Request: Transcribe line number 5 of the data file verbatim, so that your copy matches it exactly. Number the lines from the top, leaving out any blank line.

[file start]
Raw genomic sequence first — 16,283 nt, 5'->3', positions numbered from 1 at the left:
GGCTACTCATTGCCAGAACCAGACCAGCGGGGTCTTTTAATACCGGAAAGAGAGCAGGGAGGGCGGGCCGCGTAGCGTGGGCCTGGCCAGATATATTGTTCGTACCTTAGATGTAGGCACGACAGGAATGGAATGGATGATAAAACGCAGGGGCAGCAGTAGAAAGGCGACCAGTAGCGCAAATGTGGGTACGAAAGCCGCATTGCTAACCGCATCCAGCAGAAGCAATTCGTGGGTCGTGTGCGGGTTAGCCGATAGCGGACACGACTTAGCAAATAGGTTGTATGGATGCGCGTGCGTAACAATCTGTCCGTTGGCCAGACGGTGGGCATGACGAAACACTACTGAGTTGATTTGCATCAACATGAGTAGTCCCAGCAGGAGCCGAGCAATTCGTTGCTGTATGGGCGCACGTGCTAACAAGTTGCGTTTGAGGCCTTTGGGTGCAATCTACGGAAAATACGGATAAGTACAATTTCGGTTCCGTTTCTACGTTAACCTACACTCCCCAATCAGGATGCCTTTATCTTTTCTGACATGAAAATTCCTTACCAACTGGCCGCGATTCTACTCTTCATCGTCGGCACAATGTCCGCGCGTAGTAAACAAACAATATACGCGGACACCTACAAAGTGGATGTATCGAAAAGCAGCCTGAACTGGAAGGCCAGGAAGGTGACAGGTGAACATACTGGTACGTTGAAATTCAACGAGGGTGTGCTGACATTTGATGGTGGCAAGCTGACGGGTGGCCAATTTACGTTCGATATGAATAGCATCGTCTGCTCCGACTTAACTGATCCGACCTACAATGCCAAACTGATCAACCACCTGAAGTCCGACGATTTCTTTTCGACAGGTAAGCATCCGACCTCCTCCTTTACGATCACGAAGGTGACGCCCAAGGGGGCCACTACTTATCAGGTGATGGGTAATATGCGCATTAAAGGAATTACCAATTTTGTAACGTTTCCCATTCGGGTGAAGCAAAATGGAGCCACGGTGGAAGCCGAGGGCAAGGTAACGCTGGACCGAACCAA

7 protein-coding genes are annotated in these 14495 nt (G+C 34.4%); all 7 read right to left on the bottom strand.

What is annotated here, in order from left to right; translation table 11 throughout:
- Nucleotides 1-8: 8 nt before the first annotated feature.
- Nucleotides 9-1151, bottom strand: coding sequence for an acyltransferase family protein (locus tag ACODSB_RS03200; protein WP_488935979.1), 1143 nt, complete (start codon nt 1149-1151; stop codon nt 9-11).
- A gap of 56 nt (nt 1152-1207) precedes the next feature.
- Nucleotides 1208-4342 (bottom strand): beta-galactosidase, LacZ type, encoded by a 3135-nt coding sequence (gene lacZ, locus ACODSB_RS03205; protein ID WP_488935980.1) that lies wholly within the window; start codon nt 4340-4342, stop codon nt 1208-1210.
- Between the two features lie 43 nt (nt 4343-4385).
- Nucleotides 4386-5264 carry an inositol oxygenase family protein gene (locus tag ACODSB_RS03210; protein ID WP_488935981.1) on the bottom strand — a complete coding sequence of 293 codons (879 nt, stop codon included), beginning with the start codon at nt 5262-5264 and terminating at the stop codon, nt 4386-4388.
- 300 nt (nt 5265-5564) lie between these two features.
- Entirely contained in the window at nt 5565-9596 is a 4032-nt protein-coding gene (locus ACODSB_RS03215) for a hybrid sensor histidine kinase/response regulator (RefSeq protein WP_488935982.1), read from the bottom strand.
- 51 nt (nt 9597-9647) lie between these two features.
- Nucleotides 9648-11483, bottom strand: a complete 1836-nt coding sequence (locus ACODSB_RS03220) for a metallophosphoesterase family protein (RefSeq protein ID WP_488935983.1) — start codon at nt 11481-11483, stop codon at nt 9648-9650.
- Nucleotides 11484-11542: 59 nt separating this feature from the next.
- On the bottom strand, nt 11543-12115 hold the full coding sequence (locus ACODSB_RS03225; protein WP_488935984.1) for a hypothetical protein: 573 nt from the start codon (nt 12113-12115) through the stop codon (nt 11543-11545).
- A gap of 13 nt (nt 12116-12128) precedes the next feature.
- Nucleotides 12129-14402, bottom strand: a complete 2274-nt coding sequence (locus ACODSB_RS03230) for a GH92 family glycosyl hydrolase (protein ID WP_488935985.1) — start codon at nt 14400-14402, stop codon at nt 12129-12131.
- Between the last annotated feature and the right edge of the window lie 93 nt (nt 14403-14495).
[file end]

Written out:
- Nucleotides 1-8: 8 nt before the first annotated feature.